Eman El-Badawi

Eman El Badawi holds many roles – wife, mother, farmer, volunteer, and most recently, Mayor. Local politics is not something Eman actively sought out, yet through a mixture of life choices and circumstances, she campaigned for and was elected the first Muslim, Indian-Egyptian mayor of Cranbury, NJ. Not only was she the first Muslim woman in the role, Eman was also the first minority elected to the township committee.

The Islamic faith tradition guides Eman through her work and daily life. She feels that service, in general, is at the core of Islam. Muslims are instructed over and over to serve others, whether it is the poor, needy, orphan, elder, neighbor, etc. Eman sees her position in township politics as an extension of that service. Town politics is not the only place where Eman volunteers her time. Being a mother of six, she is actively involved in her children’s schools. Eman is a Regional Coordinator for the Sisterhood and serves on the Israel-Palestine Task Force, volunteers with refugee resettlement, her local Church pantry, is the Outreach Director of the Islamic Network Group, partakes in speaking opportunities when available, and makes time for her farm everyday. Eman, along with her family, annually serves customers during the Muslim holiday of Eid Ul Adha, allowing them to perform the ritual sacrifice of a sheep and share the meat with friends and those in need.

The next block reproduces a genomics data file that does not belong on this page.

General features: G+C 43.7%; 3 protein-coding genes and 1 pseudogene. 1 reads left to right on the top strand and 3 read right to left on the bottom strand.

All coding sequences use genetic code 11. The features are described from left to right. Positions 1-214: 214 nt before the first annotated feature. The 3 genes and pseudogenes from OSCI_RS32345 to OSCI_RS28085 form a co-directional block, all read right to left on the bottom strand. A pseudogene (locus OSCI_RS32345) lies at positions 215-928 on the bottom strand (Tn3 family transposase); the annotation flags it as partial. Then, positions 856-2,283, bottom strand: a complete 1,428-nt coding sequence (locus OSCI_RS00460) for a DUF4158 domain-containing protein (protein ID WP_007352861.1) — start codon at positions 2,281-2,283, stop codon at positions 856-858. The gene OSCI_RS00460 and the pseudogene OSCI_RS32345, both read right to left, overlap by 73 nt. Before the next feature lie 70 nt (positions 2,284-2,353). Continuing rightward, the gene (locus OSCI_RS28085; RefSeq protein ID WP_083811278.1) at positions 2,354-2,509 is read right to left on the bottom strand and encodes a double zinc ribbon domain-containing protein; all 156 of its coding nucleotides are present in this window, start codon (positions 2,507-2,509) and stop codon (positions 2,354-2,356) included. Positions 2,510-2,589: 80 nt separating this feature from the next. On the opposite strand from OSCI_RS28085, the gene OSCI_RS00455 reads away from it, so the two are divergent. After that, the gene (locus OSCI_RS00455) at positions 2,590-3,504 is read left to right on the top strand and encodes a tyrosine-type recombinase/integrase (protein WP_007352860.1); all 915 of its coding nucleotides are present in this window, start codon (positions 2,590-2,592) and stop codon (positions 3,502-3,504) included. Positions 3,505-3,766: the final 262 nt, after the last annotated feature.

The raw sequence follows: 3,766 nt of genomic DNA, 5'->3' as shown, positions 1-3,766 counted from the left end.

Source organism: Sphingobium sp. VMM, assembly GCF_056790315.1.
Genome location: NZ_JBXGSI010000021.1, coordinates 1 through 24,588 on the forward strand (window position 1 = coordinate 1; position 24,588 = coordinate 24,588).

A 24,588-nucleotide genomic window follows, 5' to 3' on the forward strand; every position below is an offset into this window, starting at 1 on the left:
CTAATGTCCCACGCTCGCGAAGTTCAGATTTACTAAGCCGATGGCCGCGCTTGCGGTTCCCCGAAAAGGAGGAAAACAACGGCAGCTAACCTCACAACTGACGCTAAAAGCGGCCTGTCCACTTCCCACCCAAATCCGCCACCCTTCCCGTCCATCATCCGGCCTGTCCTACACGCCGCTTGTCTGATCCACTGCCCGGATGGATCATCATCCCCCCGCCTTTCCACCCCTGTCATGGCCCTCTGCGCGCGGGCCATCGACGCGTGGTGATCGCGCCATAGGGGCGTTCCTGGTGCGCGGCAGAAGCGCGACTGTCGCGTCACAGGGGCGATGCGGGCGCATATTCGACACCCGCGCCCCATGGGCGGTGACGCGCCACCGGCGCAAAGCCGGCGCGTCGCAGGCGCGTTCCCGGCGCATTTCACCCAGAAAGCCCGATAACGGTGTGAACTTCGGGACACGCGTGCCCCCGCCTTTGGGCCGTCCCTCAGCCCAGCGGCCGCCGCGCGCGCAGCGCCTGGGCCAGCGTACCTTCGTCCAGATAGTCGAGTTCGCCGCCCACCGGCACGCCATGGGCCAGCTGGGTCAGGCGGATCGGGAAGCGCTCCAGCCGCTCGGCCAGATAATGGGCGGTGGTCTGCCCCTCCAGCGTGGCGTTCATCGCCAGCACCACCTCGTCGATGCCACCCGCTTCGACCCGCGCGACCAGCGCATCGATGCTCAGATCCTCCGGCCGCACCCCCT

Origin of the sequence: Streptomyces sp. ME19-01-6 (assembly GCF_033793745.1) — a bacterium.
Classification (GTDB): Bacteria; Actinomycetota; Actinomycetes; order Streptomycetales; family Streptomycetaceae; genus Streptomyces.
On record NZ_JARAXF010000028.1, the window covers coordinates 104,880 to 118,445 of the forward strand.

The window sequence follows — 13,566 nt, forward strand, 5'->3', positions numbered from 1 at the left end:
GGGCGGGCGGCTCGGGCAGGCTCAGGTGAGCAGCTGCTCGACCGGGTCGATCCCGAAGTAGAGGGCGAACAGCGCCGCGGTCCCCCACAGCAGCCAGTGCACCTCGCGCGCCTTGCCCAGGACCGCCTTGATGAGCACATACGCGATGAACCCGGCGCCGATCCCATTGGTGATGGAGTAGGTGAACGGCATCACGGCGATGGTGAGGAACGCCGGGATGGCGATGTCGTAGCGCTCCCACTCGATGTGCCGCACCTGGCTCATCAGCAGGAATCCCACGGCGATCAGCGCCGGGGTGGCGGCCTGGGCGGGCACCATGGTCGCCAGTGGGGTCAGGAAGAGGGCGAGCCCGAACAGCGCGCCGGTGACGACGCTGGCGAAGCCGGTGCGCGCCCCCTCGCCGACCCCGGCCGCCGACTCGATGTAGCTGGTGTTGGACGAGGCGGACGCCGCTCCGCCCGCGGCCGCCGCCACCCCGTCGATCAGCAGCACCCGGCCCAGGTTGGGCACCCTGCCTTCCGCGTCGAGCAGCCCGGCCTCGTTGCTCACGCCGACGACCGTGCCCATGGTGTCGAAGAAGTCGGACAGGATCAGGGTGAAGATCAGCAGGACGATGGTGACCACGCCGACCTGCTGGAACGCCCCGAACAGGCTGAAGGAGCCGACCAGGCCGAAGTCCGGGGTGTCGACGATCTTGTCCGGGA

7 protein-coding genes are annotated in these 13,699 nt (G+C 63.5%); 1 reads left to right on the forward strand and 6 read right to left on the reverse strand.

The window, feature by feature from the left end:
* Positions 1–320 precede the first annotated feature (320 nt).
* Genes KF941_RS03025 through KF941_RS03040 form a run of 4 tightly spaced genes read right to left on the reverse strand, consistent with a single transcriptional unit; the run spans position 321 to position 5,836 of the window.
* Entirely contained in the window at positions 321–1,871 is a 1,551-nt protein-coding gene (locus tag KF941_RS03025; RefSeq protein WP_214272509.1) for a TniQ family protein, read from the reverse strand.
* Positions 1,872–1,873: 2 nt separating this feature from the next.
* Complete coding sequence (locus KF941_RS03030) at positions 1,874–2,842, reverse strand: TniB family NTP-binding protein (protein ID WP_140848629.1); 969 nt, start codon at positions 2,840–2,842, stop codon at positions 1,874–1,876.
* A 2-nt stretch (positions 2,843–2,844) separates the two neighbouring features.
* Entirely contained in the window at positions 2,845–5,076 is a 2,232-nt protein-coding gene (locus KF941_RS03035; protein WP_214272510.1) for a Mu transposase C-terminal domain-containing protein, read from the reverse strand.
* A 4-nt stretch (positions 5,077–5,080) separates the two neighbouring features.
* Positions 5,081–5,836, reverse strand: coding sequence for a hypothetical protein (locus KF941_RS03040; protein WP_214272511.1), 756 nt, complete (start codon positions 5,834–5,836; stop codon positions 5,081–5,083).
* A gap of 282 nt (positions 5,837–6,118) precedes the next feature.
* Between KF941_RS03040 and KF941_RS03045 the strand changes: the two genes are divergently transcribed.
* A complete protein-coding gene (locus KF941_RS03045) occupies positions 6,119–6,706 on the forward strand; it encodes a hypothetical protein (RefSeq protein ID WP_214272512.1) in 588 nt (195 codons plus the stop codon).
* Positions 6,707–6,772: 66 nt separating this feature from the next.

Besides her faith, the genuine joy of getting work done is what inspires Eman to keep motivated and volunteer. Creating a community of service-oriented volunteers can be just as rewarding and important as service work. As a human, she believes, you have to find mechanisms that ground and humble you – volunteering is that for Eman. 

When asked how she finds the time and energy, Eman’s answer goes back to her faith. She states “the Creator creates a path for us and sometimes we can’t see where those paths will lead. If we trust a little in ourselves, trust in the unseen, and take a little risk, you’ll find that we are so needed and our efforts are needed in different capacities.”

Eman’s favorite part of being in the Sisterhood is the ability to have conversations with people she would otherwise never meet. She appreciates the Sisterhood’s actions for human rights and firmly believes in interfaith work and creating connections. She says, “At the core of everyone is the need for prosperity, love, light, and family. There is nothing more simple, we all want the same thing.” Eman serves as an inspiring example for all on how to lead a life dedicated to community service.


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